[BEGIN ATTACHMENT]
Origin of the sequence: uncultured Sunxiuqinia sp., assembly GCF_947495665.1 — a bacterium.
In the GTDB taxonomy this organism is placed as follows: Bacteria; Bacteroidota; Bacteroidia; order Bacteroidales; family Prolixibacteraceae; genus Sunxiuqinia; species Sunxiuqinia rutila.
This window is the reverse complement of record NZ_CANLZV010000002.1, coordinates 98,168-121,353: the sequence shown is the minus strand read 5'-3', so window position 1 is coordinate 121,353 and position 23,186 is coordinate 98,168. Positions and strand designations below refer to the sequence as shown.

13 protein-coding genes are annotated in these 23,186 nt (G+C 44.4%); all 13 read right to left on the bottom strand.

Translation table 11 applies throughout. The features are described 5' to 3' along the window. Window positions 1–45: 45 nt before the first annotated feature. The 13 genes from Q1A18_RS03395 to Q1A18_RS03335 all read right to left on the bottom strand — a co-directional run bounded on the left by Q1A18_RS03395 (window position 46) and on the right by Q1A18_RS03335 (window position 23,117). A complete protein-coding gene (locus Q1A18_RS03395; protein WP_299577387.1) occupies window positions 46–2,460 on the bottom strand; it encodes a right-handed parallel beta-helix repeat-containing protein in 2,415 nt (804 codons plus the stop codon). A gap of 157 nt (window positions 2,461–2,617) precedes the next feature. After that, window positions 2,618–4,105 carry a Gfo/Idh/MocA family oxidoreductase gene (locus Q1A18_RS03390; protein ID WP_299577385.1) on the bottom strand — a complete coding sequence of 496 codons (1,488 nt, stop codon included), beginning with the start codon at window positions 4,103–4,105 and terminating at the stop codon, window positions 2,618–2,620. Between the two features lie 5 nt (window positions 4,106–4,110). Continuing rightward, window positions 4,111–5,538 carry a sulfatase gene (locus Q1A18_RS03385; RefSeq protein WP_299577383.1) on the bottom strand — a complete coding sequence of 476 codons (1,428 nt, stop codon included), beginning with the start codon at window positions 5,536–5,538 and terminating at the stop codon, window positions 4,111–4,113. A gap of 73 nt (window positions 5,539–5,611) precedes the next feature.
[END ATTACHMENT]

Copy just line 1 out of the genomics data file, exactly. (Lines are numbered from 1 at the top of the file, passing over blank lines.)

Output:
Origin of the sequence: uncultured Sunxiuqinia sp., assembly GCF_947495665.1 — a bacterium.